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1 25th March 09:24
idafly
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Posts: 1
Default polyurethane foam


Are there any examples of aircraft made from molded polyurethane foam?
I see a lot of planes made from EPP, styrofoam, and polystyrene, bu
not PU

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idafl
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2 25th March 12:08
bob adkins
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Posts: 1
Default polyurethane foam


It's too weak and crumbly AFAIK.

Bob
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3 25th March 22:03
idafly
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Posts: 1
Default polyurethane foam


Thanks for the feedback. I am trying to see if any work has been don
with it. I would like to design an airplane around it.

I am planning on making a plane using molds. This would give me a
integral skin I could paint. I would also like to use it to stabiliz
a balsawood framework (shear and buckling resistance).

PU has some advantages:
1. It is highly customizeable (I have a couple patents) to make i
heavy or light, rigid or rubbery, closed cell or open, thermoset o
thermoplastic, etc.
2. It accepts most paints or glue.
3. In a rigid form, it works well for making plugs.
4. Molding would produce a more optimal structure and form. Composit
homebuilt aircraft have a similar advantage. Otherwise composites us
a safety factor of 2 while more traditional methods of construction us
1.5 because they are better understood and generally do not fai
instantaneously like composites.
5. PU is very chemical resistant and also make an excellent glue. I
is also the chemistry used on high-end cars and aircraft.

As was mentioned, if it is sanded, then there will be a big weigh
penalty trying to fill in the holes. And I agree that hot wire cuttin
is definately a bad idea.

There are three other disadvantages:
1. It sticks to most everything (exceptions=silicone, teflon
polyethylene, wax).
2. Fumes from isocyanates (one of the components that reacts to for
polyurethanes) is harmful. Sensitisation can result in alergi
reactions.
3. Certain types of PUs degrade fairly rapidly from UV light an
therefore would need to be painted and sun exposure should be kept to
minimum. Carbon black helps to a certain extent.

It is an interesting challenge to me, but I don't want to reinvent th
wheel if someone has already done it

-
idafl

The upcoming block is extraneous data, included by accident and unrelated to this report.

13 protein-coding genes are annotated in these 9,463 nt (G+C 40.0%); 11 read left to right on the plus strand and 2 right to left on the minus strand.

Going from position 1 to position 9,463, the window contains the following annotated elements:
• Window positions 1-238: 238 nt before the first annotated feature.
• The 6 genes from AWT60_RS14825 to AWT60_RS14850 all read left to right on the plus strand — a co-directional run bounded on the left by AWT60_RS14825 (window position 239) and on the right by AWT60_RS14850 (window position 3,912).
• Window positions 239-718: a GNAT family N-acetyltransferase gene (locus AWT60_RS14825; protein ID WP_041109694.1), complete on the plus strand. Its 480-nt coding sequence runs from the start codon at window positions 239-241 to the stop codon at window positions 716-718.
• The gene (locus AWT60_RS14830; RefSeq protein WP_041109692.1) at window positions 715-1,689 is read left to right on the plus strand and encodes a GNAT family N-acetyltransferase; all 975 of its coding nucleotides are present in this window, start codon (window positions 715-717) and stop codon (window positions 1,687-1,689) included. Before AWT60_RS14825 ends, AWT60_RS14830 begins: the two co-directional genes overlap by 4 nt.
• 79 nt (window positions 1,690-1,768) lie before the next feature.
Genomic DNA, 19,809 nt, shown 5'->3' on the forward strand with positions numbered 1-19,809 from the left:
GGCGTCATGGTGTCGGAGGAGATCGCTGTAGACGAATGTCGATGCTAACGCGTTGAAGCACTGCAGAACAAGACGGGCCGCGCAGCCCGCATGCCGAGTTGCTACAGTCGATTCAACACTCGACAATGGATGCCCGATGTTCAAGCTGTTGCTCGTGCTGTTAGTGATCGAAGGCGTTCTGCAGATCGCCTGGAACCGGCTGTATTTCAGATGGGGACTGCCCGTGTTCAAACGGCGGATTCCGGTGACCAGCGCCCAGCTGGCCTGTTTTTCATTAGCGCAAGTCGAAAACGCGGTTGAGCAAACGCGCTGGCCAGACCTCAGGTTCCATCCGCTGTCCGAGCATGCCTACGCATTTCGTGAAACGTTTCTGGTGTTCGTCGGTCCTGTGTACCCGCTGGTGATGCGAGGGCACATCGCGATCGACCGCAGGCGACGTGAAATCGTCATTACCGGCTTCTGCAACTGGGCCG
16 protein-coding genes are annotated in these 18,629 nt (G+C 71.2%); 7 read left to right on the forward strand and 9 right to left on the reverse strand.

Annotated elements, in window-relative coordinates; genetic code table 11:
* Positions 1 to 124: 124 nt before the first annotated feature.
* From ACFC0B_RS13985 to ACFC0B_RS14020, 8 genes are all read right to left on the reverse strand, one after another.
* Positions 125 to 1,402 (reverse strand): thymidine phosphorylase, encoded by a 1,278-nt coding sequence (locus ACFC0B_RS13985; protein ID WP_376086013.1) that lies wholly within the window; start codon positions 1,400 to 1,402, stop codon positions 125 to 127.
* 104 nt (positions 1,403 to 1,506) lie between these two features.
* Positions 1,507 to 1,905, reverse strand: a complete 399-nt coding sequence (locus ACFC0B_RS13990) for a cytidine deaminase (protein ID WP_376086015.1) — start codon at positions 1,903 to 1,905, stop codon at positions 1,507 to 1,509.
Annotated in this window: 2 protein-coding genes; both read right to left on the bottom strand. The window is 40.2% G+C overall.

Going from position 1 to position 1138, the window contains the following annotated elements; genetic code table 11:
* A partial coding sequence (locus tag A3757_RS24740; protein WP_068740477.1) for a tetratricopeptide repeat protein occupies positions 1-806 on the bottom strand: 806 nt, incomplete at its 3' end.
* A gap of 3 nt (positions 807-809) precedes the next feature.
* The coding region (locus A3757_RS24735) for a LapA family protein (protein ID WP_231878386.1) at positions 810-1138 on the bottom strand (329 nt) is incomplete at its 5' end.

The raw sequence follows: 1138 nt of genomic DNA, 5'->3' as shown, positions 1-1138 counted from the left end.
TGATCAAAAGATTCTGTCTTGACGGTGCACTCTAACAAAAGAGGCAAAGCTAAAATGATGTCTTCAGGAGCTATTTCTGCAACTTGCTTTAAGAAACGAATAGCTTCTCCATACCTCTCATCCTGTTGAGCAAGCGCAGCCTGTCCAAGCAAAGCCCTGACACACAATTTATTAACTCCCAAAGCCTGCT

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4 26th March 01:16
the natural philosopher
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Posts: 1
Default polyurethane foam


What you need in aircaft foam is light weight and high compression
strength, and a stressed skin applied over that. Some foams (epp,
depron) have enough tensile strength to be useable without skinning.
Most polystyrene foans do not.

I would, before you build a plane, buy a coule of foamie models say a
multiplex for example, take moulds off the wings etc, and duplicate in
polyurethane, and see if you can come close to similar strength to
weight using a standard load cell type setup.

You might also be able to incorporate e.g. glass cloth as part of

teh skin in teh moulding process. This may help a lot.

I was cutting up some polyisocyanurate board today - just tidying up
house insulation - and it is remarkably strong and light, especially
with its foil skin. Very sandable too. But the dust is evil.

If you can get the foam density right, and mould in a stressed skin, you
may be on to something.
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5 26th March 04:53
john alt
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Posts: 1
Default polyurethane foam


That's possible, or a sock of stretchable fabric could be fitted to the
inside of the mold and then filled with the polyurethane. Another option
is to mold spars into the foam. I'm not up on all the types of foam
available right now. When I was working with it daily in the mid to late
80's, there was nothing cost effective for what you want to do. Maybe
things have changed. I still don't see an advantage to using it over the
more commonly used materials. I don't know of a cheap foam that is light
enough and at the same time strong enough for what you want to do.
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